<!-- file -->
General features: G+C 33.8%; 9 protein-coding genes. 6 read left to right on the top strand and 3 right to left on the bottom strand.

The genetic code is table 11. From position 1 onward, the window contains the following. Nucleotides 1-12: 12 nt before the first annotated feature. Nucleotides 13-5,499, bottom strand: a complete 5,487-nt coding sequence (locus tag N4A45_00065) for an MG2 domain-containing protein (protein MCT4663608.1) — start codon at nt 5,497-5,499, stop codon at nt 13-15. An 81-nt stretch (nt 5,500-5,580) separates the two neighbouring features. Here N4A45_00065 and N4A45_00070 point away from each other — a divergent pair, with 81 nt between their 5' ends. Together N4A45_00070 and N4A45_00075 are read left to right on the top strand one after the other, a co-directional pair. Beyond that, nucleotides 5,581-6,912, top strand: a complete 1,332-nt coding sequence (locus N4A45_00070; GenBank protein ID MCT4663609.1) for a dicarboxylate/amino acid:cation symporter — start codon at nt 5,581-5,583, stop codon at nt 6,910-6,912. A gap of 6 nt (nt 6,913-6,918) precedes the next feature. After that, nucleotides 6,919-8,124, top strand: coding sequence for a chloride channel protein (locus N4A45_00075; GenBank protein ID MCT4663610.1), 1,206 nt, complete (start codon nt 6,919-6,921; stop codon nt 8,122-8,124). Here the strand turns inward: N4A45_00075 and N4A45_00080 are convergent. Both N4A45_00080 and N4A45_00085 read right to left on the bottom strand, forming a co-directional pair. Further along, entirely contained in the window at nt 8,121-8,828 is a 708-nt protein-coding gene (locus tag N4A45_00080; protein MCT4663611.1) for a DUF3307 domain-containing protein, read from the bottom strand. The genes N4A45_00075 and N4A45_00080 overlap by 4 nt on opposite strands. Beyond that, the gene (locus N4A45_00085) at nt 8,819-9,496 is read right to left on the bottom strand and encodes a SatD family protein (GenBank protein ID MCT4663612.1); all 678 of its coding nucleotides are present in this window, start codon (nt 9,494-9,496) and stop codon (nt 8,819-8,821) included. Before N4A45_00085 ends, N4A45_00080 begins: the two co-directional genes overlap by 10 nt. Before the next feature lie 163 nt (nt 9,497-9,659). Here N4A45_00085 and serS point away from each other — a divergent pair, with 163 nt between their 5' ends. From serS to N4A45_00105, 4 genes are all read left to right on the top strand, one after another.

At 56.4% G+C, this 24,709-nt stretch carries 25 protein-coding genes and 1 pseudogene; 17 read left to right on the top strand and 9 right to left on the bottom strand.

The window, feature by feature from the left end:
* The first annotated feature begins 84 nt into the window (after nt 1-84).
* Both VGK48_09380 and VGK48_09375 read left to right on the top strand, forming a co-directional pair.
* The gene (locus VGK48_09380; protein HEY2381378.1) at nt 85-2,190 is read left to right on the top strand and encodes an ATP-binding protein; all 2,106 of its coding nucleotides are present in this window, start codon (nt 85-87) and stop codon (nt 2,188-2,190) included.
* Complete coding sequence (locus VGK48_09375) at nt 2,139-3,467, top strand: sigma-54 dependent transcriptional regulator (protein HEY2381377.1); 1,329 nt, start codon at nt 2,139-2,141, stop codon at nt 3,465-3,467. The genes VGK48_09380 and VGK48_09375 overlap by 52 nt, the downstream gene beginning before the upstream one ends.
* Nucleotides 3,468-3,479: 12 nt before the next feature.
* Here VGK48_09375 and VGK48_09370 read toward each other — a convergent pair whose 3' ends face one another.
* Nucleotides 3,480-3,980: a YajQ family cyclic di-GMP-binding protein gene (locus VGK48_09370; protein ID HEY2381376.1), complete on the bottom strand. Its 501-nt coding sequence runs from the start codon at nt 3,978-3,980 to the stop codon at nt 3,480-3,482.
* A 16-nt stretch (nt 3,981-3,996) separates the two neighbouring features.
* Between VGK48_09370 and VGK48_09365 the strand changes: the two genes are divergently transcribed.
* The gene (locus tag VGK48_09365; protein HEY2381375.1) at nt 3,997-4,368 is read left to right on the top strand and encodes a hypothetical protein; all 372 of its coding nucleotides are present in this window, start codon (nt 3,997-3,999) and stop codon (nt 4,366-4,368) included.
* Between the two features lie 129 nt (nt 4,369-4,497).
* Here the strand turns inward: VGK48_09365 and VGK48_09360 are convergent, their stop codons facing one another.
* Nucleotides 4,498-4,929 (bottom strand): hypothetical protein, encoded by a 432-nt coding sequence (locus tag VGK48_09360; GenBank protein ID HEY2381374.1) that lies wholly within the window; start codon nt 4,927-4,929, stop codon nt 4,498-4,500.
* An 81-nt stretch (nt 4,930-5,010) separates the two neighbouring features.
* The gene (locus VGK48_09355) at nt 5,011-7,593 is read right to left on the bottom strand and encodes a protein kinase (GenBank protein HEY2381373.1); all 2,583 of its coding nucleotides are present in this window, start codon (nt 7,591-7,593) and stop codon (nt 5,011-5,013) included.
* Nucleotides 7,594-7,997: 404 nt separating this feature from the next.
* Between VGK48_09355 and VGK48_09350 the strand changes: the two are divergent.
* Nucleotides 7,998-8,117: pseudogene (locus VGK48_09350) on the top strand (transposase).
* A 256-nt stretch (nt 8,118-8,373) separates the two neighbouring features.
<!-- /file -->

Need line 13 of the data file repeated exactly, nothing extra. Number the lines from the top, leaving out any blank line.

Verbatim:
* Between VGK48_09370 and VGK48_09365 the strand changes: the two genes are divergently transcribed.